Isaac Asimov Foundation Voyager 1995 (1951)
‘A great psychologist such as [Hari] Sheldon could unravel human emotions and human reactions sufficiently to be able to predict broadly the historical sweep of the future.’ — Salvor Hardin in Part II: The Encyclopedists, Foundation
I was first introduced to Asimov’s Foundation trilogy in the 1970s when listening to the BBC Radio dramatisations (possibly in 1977 when the 1973 series was rebroadcast, though maybe earlier). Though I at first liked the concept of psychohistory which underpins the storylines I became less enamoured of it in time after reading other fictional future histories, such as H G Wells’ 1933 classic The Shape of Things to Come which, though it successfully predicted war (beginning in 1940 and ending ten years later), thereafter got it spectacularly wrong in prophesying the demise of religion, the rise of a global benevolent despotism and a subsequent universal utopia. If short-term prediction (albeit by just one individual) could go so wrong, what chance another fiction-writer postulating any more reliably a future history in millennia to come?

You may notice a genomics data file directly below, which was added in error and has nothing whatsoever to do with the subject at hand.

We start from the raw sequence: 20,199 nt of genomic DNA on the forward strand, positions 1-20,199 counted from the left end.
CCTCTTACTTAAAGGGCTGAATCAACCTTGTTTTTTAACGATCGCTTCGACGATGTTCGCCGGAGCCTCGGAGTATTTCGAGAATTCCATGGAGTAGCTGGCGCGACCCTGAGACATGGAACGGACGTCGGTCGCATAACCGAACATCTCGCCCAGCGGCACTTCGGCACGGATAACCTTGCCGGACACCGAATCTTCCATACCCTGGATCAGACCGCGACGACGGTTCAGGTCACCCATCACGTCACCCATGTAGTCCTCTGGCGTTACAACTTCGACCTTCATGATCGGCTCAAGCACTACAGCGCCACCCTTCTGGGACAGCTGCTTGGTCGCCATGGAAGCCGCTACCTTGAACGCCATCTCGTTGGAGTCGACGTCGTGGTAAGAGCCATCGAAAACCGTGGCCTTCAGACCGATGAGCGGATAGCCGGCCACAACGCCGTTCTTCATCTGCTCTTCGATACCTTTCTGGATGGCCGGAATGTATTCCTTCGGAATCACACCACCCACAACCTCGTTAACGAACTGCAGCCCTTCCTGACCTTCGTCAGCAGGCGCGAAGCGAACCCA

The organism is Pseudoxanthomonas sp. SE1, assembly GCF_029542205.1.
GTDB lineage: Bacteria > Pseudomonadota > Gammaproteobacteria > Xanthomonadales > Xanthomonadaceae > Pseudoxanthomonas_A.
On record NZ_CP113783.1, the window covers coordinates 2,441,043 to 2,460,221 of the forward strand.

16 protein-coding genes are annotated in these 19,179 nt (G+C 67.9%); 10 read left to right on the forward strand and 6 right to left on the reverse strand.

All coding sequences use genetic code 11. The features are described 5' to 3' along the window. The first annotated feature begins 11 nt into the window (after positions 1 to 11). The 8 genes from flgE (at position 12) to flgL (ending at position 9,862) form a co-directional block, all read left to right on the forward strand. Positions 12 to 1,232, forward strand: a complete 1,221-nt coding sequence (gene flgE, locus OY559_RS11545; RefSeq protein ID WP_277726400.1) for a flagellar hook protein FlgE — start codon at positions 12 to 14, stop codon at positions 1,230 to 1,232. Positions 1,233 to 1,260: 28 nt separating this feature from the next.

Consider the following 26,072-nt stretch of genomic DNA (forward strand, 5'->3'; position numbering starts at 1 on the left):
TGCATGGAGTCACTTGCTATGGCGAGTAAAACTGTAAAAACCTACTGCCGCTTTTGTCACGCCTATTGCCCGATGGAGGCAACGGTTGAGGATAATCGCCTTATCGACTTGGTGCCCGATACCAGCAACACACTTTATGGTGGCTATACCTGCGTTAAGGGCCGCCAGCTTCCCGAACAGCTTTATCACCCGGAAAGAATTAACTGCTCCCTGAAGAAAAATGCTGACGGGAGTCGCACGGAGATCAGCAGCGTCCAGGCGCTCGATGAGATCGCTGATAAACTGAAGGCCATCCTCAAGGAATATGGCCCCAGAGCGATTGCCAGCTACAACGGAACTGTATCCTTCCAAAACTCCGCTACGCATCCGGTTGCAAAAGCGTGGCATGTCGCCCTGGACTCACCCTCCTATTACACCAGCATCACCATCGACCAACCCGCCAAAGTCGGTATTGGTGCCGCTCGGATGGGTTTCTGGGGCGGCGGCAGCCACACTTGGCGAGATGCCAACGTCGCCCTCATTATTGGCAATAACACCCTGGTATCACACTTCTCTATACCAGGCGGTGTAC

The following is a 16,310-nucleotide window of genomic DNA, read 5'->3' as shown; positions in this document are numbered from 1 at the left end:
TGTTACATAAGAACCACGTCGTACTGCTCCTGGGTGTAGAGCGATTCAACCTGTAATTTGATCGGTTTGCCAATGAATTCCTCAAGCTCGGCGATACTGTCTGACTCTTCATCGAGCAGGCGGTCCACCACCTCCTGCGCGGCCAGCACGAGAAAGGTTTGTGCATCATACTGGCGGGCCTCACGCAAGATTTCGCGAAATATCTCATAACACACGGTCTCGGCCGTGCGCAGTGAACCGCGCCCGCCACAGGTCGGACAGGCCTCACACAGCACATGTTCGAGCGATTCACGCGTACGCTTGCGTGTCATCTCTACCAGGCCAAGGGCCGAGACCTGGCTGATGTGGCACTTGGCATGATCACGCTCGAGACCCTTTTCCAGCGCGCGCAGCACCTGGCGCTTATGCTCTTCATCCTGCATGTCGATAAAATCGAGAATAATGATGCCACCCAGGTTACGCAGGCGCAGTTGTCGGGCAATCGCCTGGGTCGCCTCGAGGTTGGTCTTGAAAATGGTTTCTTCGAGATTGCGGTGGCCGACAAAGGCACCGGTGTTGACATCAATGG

And yet — as I had hoped — a re-read, even one as long delayed as this, has helped me revise some of my first hasty opinions.
Continue reading “Evolution or revolution”